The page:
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Chemical Company Sales, Profits Shrink In Japan

Finance: Global slowdown takes toll on major Japanese chemical firms

by Jean-François Tremblay
November 9, 2012 | A version of this story appeared in Volume 90, Issue 46

Large chemical producers in Japan mostly reported lower sales and earnings in the first half of the fiscal year, which ends March 31, 2013. The companies blamed their poor performance on the global economic slowdown.

One year ago, only Sumitomo Chemical reported a loss in the fiscal first half. This time around, Sumitomo widened its loss while Mitsui Chemicals and Teijin also went into the red. Others barely managed to stay profitable. For instance, the profit margin at Mitsubishi Chemical, Japan’s largest chemical maker, is barely above zero.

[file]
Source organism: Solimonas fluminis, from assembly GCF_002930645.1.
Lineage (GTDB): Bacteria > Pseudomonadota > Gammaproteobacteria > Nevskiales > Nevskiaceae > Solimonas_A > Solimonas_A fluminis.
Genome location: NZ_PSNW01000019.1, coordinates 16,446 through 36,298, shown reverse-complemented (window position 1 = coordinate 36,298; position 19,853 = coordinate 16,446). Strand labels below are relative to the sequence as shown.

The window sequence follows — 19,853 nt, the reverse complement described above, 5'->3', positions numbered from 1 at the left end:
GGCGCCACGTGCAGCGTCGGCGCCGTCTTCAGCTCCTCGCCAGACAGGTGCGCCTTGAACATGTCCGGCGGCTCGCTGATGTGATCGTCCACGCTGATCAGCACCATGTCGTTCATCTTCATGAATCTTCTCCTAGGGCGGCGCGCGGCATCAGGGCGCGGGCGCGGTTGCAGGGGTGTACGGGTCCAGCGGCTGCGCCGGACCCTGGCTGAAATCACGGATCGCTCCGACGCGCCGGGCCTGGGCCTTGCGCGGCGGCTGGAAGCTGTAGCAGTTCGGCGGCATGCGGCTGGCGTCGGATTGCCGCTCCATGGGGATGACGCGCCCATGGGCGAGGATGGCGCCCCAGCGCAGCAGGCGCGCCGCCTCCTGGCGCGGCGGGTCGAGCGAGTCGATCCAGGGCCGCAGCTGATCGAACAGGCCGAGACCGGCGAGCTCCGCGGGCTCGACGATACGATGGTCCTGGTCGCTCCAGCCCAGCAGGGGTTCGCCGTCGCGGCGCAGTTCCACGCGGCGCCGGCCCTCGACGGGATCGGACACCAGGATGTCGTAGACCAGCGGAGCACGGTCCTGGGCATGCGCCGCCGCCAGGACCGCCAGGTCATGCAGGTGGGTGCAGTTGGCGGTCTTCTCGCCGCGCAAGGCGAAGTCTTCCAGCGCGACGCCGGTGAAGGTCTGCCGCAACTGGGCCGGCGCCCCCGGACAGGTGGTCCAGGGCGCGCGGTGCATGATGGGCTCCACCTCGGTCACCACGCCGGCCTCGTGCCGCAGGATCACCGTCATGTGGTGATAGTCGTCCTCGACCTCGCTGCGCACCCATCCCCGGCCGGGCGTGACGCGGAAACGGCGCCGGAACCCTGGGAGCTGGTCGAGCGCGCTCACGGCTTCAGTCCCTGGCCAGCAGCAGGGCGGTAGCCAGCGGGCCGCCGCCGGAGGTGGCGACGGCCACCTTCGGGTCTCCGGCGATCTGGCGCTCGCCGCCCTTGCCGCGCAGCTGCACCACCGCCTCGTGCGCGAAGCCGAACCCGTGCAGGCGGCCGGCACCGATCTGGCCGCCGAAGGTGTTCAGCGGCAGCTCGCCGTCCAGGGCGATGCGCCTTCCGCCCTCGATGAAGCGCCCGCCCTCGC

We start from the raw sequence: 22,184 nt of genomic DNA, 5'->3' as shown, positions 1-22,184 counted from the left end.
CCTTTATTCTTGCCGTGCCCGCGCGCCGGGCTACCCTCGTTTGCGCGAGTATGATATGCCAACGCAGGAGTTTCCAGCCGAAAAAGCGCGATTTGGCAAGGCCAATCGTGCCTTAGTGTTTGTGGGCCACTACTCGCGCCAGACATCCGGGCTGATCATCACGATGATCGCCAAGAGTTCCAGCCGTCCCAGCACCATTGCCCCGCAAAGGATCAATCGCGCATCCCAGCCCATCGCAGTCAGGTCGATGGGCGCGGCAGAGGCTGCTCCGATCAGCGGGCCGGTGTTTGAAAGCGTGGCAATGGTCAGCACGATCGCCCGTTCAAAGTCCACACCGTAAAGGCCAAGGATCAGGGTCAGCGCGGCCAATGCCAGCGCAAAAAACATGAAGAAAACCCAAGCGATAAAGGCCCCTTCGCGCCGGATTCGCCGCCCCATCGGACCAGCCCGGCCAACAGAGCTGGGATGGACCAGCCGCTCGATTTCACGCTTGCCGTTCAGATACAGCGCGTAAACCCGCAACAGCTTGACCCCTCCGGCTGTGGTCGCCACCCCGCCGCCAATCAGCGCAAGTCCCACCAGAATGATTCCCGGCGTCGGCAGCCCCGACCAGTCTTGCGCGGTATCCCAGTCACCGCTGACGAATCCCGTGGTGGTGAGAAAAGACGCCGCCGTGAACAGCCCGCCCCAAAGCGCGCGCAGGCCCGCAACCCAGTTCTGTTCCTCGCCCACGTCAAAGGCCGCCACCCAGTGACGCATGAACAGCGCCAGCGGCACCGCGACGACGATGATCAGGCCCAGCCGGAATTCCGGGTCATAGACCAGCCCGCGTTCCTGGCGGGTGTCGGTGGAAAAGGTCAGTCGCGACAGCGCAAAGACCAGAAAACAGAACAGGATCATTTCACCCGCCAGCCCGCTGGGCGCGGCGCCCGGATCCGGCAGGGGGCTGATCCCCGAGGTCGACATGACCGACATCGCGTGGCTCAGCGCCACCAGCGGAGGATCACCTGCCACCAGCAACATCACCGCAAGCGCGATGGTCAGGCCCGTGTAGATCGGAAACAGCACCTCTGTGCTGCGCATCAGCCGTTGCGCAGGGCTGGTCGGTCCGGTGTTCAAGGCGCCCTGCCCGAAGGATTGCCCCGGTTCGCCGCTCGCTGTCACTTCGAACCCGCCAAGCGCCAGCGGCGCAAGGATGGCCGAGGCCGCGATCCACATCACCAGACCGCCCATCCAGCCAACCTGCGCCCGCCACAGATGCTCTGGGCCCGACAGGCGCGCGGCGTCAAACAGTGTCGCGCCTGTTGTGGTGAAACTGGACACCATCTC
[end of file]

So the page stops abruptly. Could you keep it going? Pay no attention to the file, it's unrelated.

“The current situation is much worse than 2008, when Lehman Brothers went bankrupt,” says Yoshihiro Azuma, a chemical stock analyst in the Tokyo office of the investment bank Jefferies & Co. Japanese firms will announce cost-cutting measures next year, he expects.

Results were particularly dire in the petrochemical sector. Although Sumitomo’s petrochemical plants in Japan and abroad were operating faster than a year ago, when some facilities were undergoing maintenance, the business’s earnings this year were lower because prices had gone down. Similarly, Mitsubishi noted that its petrochemical business was less profitable than a year ago.

Some companies managed to buck the trend. Shin-Etsu Chemical boosted its net earnings by 9% compared with a year ago, mostly as a result of the strong performance of its polyvinyl chloride business. JSR, a producer of synthetic rubber and electronic materials, boosted its net earnings by 17% thanks to strong sales of materials to manufacturers of liquid-crystal displays.


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